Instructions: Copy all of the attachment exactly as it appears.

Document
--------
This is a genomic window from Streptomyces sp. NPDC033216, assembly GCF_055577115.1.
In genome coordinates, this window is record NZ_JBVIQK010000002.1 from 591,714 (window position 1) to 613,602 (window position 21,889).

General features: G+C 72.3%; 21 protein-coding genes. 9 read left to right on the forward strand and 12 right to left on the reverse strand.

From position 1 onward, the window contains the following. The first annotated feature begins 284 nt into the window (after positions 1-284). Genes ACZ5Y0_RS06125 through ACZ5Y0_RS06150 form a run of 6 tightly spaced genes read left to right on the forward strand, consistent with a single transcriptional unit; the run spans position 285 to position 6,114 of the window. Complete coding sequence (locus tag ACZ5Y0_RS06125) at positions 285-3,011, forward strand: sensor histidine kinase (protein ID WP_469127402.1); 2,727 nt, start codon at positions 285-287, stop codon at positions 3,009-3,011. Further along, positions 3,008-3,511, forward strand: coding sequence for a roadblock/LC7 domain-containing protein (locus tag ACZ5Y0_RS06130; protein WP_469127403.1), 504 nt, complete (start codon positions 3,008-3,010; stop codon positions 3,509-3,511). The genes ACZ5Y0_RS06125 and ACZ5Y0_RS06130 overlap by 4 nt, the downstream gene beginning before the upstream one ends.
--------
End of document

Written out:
This is a genomic window from Streptomyces sp. NPDC033216, assembly GCF_055577115.1.
In genome coordinates, this window is record NZ_JBVIQK010000002.1 from 591,714 (window position 1) to 613,602 (window position 21,889).

General features: G+C 72.3%; 21 protein-coding genes. 9 read left to right on the forward strand and 12 right to left on the reverse strand.

From position 1 onward, the window contains the following. The first annotated feature begins 284 nt into the window (after positions 1-284). Genes ACZ5Y0_RS06125 through ACZ5Y0_RS06150 form a run of 6 tightly spaced genes read left to right on the forward strand, consistent with a single transcriptional unit; the run spans position 285 to position 6,114 of the window. Complete coding sequence (locus tag ACZ5Y0_RS06125) at positions 285-3,011, forward strand: sensor histidine kinase (protein ID WP_469127402.1); 2,727 nt, start codon at positions 285-287, stop codon at positions 3,009-3,011. Further along, positions 3,008-3,511, forward strand: coding sequence for a roadblock/LC7 domain-containing protein (locus tag ACZ5Y0_RS06130; protein WP_469127403.1), 504 nt, complete (start codon positions 3,008-3,010; stop codon positions 3,509-3,511). The genes ACZ5Y0_RS06125 and ACZ5Y0_RS06130 overlap by 4 nt, the downstream gene beginning before the upstream one ends.